on humans. There are some anomalies in the reported findings. Guinea pigs, but not rats, were reputed to die from exposure to 1 00 ppm of H2S. This may be related to the fact that guinea pigs have a more extensive nasal labyrinth, are obligate nose breathers, and did not evolve in a high-H2S atmosphere (sewers) like rats did (see 5). In obligate nose breathers, cellular damage, exfoliation, and mucus secretion cause the nasal passages to plug up, and the animals simply cannot breathe and hence die from lack of oxygen. This effect has been seen in comparisons of nose-breathing and tracheotomized guinea pigs exposed to cigarette smoke (W. C. Hulbert, unpublished data). Birds (canaries) are more sensitive than mammals to H2S: 1 00 ppm causes 1 00% mortality. It is unknown whether the mechanism is similar to that in guinea pigs or whether it is due to altered metabolic or neurological function. Extensive studies of the effects of H2S on aquatic vertebrates have been conducted (see ref. 1 4 for a review), particularly channel catfish, brown trout, walleye, northern pike, blue gill, rainbow trout, and the white sucker. H2S affects these species at all stages of development from eggs to adults, and many effects seem related to the ability of the species to express tolerance or adaptation (15). Fish reared in sublethal concentrations of H2S exhibited growth enhanced by 50 to 200% (14, 16), owing to fungicidal and bactericidal effects of HzS, similar to the effects of antibiotics normally used with captive fish. However, it was also noted that the fish were significantly less active ( 16) and showed signs of respiratory distress. Histological analysis of the gill lamellae revealed structural alterations of the gill filaments, which were

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shortened and thickened, indicating chronic irritation. Unfortunately, there have been no analyses of muscle and fat content, muscle contractility or enzyme levels, or effects of exercise, factors that may be more significant than the simple enhancement of growth. HzS becomes a major problem in fish aquaculture during harvesting (17): when anaerobic sediments of fish ponds are disturbed during netting, H2S levels throughout the water column are elevated to the toxic range. Sulfide is abundant in the marine environment (especially near volcanic vents), and many vertebrate and invcrtebrate species (e.g. crabs, clams, and tubeworms) have evolved strategies for dealing with its presence. These include sulfide detoxification in the body wall, binding and oxidation of sulfide by blood components and by cytosolic factors, oxidation by mitochon­ dria, sulfide-insensitive cytochrome c oxidase, and ATP production from sulfide oxidation (see ref. 18 for a review). Target Organ Systems Most organ systems are susceptible to the effects of HzS; therefore, this toxic gas has often been regarded as a broad-spectrum toxicant. The biological responses to H2S are dependent on the organ system; each system exhibits a different threshold responsiveness, perhaps as a function of concentration, time, or rate of exposure (19). Tissues most susceptible to H2S toxicity are those with exposed mucous membranes and those with high oxygen demands. The effects of prolonged exposure to low concentrations are not well documented. It has been proposed that the toxicity may be cumulative (20) or noncumulative (21 ) and that the effects can be completely reversible. Recov­ ery from acute intoxication is usually rapid and complete, depending upon exposure; however, some symptoms may persist (9) and some aftereffects may be irreversible as a result of secondary effects caused by lack of oxygen due to respiratory paralysis and/or pulmonary edema (7, 21). NERVOUS SYSTEM Acute exposure to HzS leads to sudden fatigue, vertigo, intense anxiety, convulsions, unconsciousness, and respiratory failure. After resuscitation, victims may suffer coordination and psychiatric disturbances, including hallu­ cinations and amnesia. Chronic exposure leads to a variety of physiological and psychological effects (see Table 2). Early neurological studies concerned the increase in respiratory rate seen in moderate HzS exposures; this increase was attributed to stimulation of peripheral chemoreceptors (6). However, little progress had been made in describing the neurological sequelae of high H2S exposure until the advent of current electrophysiological techniques.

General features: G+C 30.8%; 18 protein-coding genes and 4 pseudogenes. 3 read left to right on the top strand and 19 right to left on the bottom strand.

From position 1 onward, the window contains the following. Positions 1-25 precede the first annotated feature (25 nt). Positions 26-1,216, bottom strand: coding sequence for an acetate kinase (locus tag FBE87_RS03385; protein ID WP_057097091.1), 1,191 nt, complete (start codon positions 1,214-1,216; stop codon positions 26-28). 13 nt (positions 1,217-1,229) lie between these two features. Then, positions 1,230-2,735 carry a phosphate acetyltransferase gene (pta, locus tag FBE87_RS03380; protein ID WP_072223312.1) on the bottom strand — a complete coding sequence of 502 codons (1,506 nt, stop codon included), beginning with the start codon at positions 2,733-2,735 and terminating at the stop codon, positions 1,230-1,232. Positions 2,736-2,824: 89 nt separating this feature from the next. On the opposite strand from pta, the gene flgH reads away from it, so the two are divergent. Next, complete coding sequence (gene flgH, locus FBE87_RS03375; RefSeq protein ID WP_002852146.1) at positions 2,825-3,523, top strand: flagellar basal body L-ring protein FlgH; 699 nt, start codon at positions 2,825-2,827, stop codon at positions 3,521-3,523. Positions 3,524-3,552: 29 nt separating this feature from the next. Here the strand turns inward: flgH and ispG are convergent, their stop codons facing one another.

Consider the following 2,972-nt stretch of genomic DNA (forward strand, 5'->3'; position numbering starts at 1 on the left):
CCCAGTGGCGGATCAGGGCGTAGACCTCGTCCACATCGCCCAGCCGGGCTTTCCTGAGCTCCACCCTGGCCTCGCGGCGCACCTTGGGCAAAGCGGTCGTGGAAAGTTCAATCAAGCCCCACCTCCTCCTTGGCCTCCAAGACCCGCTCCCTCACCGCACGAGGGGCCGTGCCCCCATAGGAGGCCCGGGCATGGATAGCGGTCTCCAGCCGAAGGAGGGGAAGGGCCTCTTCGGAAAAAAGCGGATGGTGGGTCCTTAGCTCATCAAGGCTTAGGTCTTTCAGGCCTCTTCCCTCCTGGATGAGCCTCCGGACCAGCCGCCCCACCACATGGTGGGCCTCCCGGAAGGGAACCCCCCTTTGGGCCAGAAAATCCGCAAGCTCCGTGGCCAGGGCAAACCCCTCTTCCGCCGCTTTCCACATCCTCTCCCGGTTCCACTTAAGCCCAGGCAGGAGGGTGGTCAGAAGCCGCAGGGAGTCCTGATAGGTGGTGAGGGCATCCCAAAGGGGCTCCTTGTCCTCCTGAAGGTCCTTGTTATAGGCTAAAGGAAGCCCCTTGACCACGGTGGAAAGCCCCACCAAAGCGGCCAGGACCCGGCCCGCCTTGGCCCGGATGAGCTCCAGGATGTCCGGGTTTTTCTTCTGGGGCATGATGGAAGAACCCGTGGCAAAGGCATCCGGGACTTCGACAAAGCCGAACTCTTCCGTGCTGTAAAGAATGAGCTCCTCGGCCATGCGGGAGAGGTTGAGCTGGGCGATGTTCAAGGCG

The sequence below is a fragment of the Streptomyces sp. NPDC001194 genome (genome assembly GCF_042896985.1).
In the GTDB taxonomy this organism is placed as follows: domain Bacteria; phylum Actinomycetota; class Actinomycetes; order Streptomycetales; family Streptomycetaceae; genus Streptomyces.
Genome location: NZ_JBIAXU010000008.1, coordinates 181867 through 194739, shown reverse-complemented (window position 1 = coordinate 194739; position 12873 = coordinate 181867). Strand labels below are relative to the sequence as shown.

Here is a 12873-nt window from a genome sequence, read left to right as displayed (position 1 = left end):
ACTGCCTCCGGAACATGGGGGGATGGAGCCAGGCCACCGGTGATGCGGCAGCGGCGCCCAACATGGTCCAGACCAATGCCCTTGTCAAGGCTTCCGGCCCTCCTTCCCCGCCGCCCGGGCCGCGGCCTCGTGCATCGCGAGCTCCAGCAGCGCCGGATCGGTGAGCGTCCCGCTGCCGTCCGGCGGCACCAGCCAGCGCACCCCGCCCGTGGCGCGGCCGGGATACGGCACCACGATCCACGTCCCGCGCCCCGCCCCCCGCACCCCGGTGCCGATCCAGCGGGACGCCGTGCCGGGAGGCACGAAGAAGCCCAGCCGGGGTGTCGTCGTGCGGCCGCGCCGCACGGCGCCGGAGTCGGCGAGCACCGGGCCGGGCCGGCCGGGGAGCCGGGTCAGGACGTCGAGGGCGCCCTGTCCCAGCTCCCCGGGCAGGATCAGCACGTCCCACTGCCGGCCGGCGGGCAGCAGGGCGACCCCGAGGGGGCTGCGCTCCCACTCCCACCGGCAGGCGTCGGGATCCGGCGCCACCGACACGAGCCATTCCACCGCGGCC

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1 13